Saint Jean d'Aulps: A Village of Four Seasons

The imposing façade of the d’Aulps Abbey is the only part left of this massive Cistercian church perched high above the valleys of the French Alps. Its foundations stem from 1090, and it served as a place of piety and pilgrimage until its near destruction in the aftermath of the French revolution. Yet, since then, the fierce façade withstood howling winds, blizzards, rainstorms, and parching heat in the 230 years that followed. It has resolutely weathered the four seasons of Saint Jean d’Aulps time and again. It’s a resolution that is shared by most of the folk in the region.

In 1090, people living in the region may have had to endure many hardships with the Alpine weather, but today, the village of Saint Jean d’Aulps has turned it into one of their greatest advantages. Rather than fight the changing weather, they decided to embrace it and make each season unique:

 

Spring:

As the thick slates of ice thaw, giving way to the crocuses and the narcissus’, Saint Jean d’Aulps blossoms like an alpine meadow. The first hikers dare to traverse the rocky peaks amongst the thundering streams of melting water. Yet, the view is worth every hardship. Like ancient colossi, the Mont Blanc and Dents du Midi gleam in the hazy distance. With the heralding of spring, the toboggans and ziplines are opened as well, offering a slightly insane but highly exciting route down the mountains.

 

Summer:

With its high altitude, winding chasms, windswept valleys, and tumultuous torrents, Saint Jean d’Aulps natural beauty serves as a temperate haven from the midsummer sun. The clear waters of Lac de Montriond offer refuge to sweltering hot hikers and cyclists, its green shores filled with picnic rugs in colorful patterns. A little further upstream, past the imposing Cascade d’Ardent lies the peculiar, yet highly popular little town of Village de Chèvres. As if carved from the rock itself, these typical swiss-style houses cling to the side of the valley, just like the dozens of goats that inhabit it. These tame beasts are approached by scores of curious travelers.

 

Autumn:

As the mountainsides turn a rich bronze and red, Saint Jean d’Aulps settles in for the cold winter months. Yet, the dark stones and deep waters still hold a memory of the blazing sun, and wild water rafting, rock climbing, and hiking remain highly popular. At the long wooden tables of the alpine restaurants, bulky game dishes with hardy beers, wines, and grappa are brought out by heavy-set men in lederhosen and women in colorful frocks. The terraces of rough-hewn stones are packed with convivial crowds, raising a glass in a last hoorah to the final sunny days.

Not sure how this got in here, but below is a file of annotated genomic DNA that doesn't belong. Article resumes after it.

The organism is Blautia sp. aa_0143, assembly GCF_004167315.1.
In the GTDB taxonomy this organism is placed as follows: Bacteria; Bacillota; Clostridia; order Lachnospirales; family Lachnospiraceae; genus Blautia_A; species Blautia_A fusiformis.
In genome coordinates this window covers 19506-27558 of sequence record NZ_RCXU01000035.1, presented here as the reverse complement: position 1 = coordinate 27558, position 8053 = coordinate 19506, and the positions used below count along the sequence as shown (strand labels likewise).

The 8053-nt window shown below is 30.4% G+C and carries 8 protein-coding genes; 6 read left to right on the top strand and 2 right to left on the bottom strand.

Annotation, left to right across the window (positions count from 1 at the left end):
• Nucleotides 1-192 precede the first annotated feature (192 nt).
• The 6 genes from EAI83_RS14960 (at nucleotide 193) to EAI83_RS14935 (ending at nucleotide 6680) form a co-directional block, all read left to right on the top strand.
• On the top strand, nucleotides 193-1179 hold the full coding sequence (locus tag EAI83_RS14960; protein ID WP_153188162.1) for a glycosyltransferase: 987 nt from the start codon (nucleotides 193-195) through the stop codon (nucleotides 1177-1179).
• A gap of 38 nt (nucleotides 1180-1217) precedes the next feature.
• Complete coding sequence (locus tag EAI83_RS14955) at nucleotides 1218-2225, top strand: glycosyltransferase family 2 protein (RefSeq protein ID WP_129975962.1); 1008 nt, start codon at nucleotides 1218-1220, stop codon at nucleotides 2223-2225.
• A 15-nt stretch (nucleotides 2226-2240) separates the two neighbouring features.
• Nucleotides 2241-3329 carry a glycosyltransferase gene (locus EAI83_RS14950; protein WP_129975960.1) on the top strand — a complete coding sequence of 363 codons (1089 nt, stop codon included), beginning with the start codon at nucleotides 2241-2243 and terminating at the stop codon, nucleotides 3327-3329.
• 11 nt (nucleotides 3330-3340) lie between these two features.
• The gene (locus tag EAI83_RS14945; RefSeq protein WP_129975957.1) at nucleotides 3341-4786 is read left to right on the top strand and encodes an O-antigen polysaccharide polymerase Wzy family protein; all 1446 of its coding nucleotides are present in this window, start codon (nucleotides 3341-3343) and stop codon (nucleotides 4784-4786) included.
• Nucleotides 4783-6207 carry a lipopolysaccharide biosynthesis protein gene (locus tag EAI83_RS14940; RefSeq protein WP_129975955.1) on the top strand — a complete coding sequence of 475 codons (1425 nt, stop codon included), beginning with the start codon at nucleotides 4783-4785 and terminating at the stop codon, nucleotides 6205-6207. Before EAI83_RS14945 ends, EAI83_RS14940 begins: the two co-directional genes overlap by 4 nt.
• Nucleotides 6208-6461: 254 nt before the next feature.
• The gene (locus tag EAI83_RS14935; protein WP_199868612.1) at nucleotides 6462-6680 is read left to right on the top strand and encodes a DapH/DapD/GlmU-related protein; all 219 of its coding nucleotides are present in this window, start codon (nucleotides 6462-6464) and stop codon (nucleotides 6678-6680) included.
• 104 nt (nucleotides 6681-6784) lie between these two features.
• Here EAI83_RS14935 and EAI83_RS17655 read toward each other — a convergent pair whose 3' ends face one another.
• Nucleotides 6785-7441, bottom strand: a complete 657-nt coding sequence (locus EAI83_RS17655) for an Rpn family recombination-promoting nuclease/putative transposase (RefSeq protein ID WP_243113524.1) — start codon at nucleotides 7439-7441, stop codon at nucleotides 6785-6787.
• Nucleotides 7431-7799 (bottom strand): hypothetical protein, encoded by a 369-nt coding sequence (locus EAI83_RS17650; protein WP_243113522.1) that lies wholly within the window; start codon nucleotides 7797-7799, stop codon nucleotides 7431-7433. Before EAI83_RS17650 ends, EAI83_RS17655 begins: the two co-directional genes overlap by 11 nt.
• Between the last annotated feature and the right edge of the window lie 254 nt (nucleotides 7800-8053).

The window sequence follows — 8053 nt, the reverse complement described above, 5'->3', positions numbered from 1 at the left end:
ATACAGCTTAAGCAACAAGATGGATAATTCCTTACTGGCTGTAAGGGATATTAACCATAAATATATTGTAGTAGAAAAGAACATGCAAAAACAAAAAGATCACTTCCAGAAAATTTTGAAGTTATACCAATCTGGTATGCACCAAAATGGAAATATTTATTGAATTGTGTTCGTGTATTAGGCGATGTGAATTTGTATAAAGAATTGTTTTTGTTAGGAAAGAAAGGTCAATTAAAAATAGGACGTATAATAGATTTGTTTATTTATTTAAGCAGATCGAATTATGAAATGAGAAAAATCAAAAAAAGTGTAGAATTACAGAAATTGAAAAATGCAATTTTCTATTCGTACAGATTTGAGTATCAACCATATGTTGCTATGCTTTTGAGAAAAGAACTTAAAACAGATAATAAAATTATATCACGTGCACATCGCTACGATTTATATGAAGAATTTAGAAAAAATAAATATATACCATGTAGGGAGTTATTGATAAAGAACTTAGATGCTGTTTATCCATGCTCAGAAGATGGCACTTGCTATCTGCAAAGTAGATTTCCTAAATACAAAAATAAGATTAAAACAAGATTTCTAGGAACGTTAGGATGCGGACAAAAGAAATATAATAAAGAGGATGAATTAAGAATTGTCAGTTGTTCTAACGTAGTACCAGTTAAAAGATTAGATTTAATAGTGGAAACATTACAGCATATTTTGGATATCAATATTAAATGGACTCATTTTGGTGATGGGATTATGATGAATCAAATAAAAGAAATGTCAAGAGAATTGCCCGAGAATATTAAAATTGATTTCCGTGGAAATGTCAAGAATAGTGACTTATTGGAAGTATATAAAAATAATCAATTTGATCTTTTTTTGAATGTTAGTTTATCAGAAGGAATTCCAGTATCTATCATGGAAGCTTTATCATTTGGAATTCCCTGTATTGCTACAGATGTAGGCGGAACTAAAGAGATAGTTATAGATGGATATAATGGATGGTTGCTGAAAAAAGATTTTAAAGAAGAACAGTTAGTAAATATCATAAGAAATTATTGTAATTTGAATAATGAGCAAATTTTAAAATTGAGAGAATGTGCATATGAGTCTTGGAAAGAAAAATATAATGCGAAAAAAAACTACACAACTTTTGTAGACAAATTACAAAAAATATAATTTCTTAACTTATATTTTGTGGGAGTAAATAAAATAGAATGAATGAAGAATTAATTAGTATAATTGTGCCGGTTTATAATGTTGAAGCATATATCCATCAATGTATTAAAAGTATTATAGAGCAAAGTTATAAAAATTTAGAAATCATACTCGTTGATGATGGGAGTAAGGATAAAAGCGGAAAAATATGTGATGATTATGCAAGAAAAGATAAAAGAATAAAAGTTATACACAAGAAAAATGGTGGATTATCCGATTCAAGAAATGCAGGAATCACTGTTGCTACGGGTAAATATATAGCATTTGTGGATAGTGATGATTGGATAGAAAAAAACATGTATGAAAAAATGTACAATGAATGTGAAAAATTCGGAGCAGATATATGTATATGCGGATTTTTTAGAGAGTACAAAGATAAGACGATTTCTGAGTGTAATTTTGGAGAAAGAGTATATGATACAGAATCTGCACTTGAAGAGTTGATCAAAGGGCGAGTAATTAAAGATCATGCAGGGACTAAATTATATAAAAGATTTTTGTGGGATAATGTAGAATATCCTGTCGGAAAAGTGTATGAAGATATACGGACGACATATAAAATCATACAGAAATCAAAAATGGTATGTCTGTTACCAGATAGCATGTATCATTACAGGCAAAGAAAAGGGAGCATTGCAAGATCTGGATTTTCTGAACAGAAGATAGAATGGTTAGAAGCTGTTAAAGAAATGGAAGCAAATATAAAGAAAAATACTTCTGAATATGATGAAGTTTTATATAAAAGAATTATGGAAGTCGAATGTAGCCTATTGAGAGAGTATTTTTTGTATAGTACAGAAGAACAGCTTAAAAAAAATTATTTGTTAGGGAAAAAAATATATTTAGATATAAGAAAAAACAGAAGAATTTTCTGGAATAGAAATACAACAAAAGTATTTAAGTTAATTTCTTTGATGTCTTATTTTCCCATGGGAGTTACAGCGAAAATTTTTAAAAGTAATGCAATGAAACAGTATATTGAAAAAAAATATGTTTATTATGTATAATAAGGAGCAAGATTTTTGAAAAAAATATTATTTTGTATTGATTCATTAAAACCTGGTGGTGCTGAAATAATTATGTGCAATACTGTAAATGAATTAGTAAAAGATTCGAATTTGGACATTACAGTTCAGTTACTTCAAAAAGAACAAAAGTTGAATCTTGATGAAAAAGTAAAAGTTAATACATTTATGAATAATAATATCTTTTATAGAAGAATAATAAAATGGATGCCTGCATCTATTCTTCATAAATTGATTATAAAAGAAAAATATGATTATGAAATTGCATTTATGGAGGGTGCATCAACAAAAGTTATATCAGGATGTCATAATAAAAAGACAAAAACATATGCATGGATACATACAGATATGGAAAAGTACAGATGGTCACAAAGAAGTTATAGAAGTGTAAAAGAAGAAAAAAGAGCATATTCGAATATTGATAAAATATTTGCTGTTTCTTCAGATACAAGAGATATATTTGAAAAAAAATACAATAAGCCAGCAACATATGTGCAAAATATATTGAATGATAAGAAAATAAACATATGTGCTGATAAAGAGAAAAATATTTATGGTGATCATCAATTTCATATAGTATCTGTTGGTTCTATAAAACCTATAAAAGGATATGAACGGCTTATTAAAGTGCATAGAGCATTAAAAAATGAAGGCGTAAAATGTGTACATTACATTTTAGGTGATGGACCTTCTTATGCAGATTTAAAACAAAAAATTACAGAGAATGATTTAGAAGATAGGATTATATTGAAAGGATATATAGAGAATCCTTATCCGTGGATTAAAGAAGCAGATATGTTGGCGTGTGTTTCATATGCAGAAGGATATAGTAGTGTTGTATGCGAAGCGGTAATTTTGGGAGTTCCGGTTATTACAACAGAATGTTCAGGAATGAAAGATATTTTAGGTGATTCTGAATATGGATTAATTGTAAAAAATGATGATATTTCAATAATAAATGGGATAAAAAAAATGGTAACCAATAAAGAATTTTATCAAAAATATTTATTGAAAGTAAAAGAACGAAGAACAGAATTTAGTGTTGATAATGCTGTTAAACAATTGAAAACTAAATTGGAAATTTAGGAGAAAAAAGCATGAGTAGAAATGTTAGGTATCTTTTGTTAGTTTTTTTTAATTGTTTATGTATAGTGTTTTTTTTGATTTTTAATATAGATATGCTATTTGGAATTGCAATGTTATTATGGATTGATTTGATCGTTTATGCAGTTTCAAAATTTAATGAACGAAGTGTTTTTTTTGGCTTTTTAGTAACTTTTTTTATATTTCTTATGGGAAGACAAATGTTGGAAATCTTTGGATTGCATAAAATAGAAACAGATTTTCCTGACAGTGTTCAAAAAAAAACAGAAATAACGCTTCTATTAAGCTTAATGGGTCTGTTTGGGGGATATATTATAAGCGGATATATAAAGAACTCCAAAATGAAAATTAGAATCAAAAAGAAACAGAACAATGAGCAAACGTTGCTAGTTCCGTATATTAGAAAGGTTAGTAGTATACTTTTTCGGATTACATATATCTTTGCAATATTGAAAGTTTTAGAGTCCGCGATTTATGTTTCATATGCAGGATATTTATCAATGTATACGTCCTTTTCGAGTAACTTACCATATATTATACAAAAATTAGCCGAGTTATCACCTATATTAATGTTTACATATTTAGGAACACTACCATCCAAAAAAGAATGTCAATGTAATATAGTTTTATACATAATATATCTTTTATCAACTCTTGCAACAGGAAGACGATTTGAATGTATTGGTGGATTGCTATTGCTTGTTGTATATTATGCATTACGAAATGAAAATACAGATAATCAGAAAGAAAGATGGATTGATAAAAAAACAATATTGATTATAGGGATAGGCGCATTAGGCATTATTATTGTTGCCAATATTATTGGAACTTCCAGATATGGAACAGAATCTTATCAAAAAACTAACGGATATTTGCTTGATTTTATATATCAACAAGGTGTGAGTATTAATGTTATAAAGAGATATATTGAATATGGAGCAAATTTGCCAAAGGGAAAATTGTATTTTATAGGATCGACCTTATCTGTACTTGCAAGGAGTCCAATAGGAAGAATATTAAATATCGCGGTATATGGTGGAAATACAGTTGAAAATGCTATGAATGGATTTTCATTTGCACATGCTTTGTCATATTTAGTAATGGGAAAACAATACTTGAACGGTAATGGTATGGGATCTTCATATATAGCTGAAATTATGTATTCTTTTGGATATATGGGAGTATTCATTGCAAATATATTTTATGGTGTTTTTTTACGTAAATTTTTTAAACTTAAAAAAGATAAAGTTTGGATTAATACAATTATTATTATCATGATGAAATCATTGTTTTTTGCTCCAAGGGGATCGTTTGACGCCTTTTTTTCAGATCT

Winter:

Drifts of snow burry the chalets of Saint Jean d’Aulps. Yet, the sun shines bright, brilliantly reflecting off of the snowy landscape. The still trees, lakes, and houses glisten fiercely as if polished by some supernatural being. Chatter, laughter, and the swish swish of skis fill the silent winter landscape as the slopes and ski lifts on almost every white peak open for business. The smell of burning spruce and birch creeps up from the village, where rosy-cheeked barmaids roast chestnuts and pour hot chocolate.

Each season at Saint Jean d’Aulps is highly contrasting. The rugged mountains, the charming chalets, the hot sun, and the icy waters all butt heads to form a temperamental equilibrium with stunning colors and flavors. The people of the village have learned to approach each season with their heads up and mirth in their souls. This vibrance, this pride, this vivacity, is felt everywhere. A single visit to the charming, hardy wooden chalets is simply not enough to truly understand the unparalleled beauty of Saint Jean d’Aulps.

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